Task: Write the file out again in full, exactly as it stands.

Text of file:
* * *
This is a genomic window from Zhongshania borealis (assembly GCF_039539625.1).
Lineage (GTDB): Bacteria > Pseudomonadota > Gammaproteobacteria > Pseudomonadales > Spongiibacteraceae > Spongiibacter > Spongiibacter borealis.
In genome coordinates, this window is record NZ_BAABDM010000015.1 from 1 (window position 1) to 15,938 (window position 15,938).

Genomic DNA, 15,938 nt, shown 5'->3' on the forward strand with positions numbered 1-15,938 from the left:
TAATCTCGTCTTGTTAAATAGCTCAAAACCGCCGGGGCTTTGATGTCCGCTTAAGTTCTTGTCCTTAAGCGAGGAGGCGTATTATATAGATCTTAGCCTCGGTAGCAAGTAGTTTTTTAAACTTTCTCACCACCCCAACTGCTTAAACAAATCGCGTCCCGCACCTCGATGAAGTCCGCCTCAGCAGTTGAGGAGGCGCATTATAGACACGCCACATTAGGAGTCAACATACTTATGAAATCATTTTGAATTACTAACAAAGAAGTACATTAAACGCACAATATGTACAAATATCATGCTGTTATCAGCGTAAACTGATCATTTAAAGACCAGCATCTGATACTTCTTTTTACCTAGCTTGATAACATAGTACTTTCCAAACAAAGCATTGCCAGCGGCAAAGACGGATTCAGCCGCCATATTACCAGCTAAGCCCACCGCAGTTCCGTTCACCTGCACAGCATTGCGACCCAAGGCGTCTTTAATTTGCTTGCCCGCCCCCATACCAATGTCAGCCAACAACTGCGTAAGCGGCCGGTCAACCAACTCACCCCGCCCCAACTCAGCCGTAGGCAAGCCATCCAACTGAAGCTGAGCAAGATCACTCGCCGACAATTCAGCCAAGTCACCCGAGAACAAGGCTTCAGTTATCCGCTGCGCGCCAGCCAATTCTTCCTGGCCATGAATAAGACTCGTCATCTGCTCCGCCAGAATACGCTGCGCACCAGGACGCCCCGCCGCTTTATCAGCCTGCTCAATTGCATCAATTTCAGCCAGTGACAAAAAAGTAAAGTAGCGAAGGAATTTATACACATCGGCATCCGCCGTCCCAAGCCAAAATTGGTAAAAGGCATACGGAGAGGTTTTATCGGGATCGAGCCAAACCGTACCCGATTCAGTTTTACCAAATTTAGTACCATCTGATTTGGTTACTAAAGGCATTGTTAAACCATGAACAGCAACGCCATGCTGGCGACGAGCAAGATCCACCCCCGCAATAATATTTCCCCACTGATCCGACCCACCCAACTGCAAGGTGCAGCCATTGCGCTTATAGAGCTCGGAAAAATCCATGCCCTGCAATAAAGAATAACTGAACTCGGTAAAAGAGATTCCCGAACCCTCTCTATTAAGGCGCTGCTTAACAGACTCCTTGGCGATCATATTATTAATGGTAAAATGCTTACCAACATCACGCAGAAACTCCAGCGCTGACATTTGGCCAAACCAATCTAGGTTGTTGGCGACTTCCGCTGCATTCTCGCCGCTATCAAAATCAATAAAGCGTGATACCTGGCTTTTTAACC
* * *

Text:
This is a genomic window from Zhongshania borealis (assembly GCF_039539625.1).
Lineage (GTDB): Bacteria > Pseudomonadota > Gammaproteobacteria > Pseudomonadales > Spongiibacteraceae > Spongiibacter > Spongiibacter borealis.
In genome coordinates, this window is record NZ_BAABDM010000015.1 from 1 (window position 1) to 15,938 (window position 15,938).

Genomic DNA, 15,938 nt, shown 5'->3' on the forward strand with positions numbered 1-15,938 from the left:
TAATCTCGTCTTGTTAAATAGCTCAAAACCGCCGGGGCTTTGATGTCCGCTTAAGTTCTTGTCCTTAAGCGAGGAGGCGTATTATATAGATCTTAGCCTCGGTAGCAAGTAGTTTTTTAAACTTTCTCACCACCCCAACTGCTTAAACAAATCGCGTCCCGCACCTCGATGAAGTCCGCCTCAGCAGTTGAGGAGGCGCATTATAGACACGCCACATTAGGAGTCAACATACTTATGAAATCATTTTGAATTACTAACAAAGAAGTACATTAAACGCACAATATGTACAAATATCATGCTGTTATCAGCGTAAACTGATCATTTAAAGACCAGCATCTGATACTTCTTTTTACCTAGCTTGATAACATAGTACTTTCCAAACAAAGCATTGCCAGCGGCAAAGACGGATTCAGCCGCCATATTACCAGCTAAGCCCACCGCAGTTCCGTTCACCTGCACAGCATTGCGACCCAAGGCGTCTTTAATTTGCTTGCCCGCCCCCATACCAATGTCAGCCAACAACTGCGTAAGCGGCCGGTCAACCAACTCACCCCGCCCCAACTCAGCCGTAGGCAAGCCATCCAACTGAAGCTGAGCAAGATCACTCGCCGACAATTCAGCCAAGTCACCCGAGAACAAGGCTTCAGTTATCCGCTGCGCGCCAGCCAATTCTTCCTGGCCATGAATAAGACTCGTCATCTGCTCCGCCAGAATACGCTGCGCACCAGGACGCCCCGCCGCTTTATCAGCCTGCTCAATTGCATCAATTTCAGCCAGTGACAAAAAAGTAAAGTAGCGAAGGAATTTATACACATCGGCATCCGCCGTCCCAAGCCAAAATTGGTAAAAGGCATACGGAGAGGTTTTATCGGGATCGAGCCAAACCGTACCCGATTCAGTTTTACCAAATTTAGTACCATCTGATTTGGTTACTAAAGGCATTGTTAAACCATGAACAGCAACGCCATGCTGGCGACGAGCAAGATCCACCCCCGCAATAATATTTCCCCACTGATCCGACCCACCCAACTGCAAGGTGCAGCCATTGCGCTTATAGAGCTCGGAAAAATCCATGCCCTGCAATAAAGAATAACTGAACTCGGTAAAAGAGATTCCCGAACCCTCTCTATTAAGGCGCTGCTTAACAGACTCCTTGGCGATCATATTATTAATGGTAAAATGCTTACCAACATCACGCAGAAACTCCAGCGCTGACATTTGGCCAAACCAATCTAGGTTGTTGGCGACTTCCGCTGCATTCTCGCCGCTATCAAAATCAATAAAGCGTGATACCTGGCTTTTTAACC